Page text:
Serve with mash potatoes and veggie of our choice.  My kids loved this!  Egee is not a big steak fan, but said she liked the steak like this.  Hubby isn't that big on tomato type items, but said this wasn't to tomatoey(sp?).  In fact, he ate the leftovers for lunch!  This will be another recipe to add to the repertoire of supper meals.

Wednesday, February 13, 2013

The Onion Experiment

Two weeks ago, we started our onion experiment.  Can an onion be grown from the chopped off bottom of a grocery store bought onion?  Little Man said yes and Egee is saying maybe.  So, we are conducting the experiment.

I needed an onion for supper and we saved the bottom.  Here are the beginning pics.

The roots are very small and brown in color.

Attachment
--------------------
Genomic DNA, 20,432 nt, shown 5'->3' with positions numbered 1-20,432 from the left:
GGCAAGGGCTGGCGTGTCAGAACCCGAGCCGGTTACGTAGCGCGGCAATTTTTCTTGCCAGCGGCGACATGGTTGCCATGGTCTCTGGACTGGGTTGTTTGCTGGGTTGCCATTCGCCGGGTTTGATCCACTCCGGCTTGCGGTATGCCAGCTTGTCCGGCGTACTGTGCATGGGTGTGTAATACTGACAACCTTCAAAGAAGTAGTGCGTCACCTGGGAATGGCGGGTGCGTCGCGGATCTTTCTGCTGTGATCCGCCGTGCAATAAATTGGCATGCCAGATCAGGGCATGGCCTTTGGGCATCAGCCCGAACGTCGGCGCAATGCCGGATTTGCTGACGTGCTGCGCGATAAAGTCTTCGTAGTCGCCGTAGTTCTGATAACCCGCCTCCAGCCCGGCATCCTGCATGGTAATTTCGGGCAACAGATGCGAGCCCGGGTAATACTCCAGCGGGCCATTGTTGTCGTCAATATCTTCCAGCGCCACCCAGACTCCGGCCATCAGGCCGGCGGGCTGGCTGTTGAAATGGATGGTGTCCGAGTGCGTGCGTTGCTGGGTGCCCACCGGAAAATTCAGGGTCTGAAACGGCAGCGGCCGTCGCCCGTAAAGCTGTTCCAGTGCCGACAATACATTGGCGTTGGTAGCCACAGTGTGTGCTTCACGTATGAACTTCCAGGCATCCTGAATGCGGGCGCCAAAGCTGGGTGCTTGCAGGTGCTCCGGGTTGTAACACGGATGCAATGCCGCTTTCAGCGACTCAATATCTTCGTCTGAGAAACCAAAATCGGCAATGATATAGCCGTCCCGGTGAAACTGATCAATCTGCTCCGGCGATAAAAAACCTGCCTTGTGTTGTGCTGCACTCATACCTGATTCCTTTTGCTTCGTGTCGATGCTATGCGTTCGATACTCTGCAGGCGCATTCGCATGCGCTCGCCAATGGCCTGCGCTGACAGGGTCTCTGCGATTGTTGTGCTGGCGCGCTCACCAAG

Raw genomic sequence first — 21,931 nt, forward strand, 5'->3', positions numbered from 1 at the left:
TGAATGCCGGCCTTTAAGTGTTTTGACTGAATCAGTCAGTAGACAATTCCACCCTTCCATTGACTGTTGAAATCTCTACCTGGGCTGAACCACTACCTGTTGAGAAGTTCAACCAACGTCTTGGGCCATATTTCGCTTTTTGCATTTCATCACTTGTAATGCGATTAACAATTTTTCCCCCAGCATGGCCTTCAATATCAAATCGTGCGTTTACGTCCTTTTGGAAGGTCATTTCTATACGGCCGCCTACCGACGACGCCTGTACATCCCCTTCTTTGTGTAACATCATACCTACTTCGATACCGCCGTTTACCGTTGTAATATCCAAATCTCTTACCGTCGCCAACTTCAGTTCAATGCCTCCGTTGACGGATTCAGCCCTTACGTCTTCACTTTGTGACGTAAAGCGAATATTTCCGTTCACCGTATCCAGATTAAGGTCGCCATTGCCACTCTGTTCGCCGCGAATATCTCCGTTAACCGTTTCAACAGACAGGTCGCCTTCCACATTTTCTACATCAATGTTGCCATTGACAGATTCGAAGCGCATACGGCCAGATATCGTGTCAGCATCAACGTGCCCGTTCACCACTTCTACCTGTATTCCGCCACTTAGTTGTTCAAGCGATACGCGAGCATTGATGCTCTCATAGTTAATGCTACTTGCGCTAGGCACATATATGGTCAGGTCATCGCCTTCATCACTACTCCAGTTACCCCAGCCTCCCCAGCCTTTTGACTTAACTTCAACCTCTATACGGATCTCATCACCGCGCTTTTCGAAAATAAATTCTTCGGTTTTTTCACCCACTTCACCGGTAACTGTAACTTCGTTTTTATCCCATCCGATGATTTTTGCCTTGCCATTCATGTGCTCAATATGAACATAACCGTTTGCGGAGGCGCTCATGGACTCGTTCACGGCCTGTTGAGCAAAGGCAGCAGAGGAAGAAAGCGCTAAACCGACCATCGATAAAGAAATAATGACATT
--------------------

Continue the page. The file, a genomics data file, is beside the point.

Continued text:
Side view

Onion placed in water.

After two weeks, you can see the roots have really taken off. 

The kids are amazed at the growth.  Egee is starting to change her mind.
A small bump is forming on the cut surface.
This pic shows the raised portion better.

Today, we have decided to add two other onions to the experiment for comparision.  We have added the cut off top of one onion that had already started to grow leaves and a whole onion that had started sprouting in the onion bag.

The green spots are where I cut through the onion.

Green stems of the cut onion.

This is the whole onion.  You can see the roots are dry looking.

The green leaves already growing on the whole onion before we placed it in water today.
 Next week, we will post more pics of our experiment.